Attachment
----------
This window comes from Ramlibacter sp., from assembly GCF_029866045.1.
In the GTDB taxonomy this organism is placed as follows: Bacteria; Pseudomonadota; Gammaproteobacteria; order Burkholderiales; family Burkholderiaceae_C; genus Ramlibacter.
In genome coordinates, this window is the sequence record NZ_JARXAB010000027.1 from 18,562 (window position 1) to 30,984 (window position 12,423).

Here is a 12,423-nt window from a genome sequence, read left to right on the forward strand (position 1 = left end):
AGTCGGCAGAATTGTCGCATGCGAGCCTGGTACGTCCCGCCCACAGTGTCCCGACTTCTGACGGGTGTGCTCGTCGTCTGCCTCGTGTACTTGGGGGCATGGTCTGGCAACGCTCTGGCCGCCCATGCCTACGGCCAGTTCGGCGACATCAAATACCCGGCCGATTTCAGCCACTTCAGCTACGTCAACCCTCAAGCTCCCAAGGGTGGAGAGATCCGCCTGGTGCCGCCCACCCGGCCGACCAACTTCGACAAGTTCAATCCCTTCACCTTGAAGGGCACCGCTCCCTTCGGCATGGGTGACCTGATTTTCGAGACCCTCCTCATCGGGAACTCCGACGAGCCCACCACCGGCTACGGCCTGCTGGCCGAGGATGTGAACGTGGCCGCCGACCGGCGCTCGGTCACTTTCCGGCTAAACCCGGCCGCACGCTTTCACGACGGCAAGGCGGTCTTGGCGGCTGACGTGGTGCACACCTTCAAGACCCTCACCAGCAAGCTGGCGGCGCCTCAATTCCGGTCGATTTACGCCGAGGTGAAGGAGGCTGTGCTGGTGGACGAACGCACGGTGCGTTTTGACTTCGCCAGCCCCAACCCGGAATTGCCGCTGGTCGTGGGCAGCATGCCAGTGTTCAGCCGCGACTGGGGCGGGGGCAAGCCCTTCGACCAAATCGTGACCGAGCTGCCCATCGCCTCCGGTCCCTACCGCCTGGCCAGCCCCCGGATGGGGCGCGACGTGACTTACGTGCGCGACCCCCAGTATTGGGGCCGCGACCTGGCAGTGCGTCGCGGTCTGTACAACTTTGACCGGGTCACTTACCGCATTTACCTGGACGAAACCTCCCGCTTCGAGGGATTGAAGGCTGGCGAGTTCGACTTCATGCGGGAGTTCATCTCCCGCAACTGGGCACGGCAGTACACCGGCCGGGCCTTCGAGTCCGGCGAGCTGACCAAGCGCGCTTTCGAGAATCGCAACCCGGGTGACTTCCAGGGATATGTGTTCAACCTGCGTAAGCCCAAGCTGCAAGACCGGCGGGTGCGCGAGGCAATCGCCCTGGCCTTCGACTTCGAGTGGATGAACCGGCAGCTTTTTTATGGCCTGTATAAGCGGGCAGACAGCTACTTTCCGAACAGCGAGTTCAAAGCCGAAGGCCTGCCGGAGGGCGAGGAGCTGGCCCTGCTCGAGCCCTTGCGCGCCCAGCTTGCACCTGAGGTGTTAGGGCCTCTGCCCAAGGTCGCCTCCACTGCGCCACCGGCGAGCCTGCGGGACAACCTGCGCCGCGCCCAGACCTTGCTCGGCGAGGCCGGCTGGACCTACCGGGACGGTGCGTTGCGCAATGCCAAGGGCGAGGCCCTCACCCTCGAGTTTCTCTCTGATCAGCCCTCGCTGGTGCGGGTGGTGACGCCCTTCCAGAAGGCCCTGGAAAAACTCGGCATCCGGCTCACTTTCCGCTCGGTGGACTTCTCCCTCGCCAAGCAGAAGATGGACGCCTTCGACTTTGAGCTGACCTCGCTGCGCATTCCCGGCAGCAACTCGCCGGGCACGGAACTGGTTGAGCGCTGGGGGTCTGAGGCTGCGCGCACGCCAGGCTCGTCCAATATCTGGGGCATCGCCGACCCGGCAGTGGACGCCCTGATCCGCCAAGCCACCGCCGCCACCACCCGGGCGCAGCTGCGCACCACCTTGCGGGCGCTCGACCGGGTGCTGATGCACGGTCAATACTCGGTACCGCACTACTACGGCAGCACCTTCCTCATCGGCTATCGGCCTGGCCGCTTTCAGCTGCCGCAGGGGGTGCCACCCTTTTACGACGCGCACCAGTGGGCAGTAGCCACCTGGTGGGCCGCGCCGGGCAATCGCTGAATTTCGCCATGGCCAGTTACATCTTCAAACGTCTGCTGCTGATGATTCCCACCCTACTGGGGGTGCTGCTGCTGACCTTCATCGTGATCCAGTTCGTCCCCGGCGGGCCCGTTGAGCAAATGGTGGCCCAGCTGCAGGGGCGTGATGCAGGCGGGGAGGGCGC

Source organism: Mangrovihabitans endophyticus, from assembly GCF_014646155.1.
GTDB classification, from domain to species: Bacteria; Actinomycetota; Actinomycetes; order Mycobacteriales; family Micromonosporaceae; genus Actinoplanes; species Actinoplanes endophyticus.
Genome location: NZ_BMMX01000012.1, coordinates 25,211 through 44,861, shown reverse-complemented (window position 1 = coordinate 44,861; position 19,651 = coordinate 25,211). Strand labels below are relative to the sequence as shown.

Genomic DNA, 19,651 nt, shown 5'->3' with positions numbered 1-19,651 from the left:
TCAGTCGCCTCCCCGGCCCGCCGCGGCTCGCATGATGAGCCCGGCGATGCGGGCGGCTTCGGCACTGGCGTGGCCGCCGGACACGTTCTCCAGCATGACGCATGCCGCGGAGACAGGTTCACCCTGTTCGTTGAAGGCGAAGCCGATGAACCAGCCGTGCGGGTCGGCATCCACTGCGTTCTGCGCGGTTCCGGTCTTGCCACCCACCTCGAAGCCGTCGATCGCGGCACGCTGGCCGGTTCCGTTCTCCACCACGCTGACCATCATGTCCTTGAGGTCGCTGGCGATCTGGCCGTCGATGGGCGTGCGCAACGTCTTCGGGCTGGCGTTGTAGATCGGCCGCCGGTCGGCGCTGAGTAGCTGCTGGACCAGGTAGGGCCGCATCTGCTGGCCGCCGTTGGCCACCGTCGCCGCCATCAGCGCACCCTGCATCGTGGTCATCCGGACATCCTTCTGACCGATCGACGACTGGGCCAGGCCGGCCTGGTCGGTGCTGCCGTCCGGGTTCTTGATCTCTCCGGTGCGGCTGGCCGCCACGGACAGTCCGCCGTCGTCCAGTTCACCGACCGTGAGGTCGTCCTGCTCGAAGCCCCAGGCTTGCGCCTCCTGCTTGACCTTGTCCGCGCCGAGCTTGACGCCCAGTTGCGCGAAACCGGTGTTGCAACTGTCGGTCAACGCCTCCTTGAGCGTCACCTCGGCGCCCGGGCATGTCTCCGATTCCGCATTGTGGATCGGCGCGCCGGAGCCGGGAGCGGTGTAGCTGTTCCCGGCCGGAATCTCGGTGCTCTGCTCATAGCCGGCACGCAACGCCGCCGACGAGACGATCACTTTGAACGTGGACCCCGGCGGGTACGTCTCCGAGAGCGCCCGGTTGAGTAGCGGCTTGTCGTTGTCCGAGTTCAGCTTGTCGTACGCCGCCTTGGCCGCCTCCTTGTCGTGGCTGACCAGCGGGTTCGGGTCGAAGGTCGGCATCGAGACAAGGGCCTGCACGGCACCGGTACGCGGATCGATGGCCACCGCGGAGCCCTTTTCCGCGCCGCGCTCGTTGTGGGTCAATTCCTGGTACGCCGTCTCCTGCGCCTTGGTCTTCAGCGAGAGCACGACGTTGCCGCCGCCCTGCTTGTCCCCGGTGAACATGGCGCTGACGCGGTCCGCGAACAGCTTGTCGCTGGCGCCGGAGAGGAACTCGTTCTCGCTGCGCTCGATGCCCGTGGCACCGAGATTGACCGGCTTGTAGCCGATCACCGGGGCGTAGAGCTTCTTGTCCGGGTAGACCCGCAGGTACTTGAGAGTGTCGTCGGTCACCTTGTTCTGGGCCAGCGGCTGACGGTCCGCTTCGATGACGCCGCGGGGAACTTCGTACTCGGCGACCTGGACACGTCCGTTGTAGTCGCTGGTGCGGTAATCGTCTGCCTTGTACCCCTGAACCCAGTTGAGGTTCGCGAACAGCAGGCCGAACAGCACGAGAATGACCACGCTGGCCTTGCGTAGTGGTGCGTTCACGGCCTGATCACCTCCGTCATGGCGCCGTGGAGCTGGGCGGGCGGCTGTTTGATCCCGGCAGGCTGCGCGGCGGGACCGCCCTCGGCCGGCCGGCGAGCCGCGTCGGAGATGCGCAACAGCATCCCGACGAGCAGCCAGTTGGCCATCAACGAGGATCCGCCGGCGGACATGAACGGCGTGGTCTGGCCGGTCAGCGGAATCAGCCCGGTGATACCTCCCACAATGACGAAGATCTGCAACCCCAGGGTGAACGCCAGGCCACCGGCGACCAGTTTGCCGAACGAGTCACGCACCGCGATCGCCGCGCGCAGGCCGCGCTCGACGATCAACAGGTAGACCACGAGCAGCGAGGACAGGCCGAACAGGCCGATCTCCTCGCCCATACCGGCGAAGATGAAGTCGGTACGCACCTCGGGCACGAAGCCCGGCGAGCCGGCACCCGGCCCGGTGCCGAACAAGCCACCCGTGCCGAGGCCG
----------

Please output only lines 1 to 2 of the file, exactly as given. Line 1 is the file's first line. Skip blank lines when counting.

This window comes from Ramlibacter sp., from assembly GCF_029866045.1.
In the GTDB taxonomy this organism is placed as follows: Bacteria; Pseudomonadota; Gammaproteobacteria; order Burkholderiales; family Burkholderiaceae_C; genus Ramlibacter.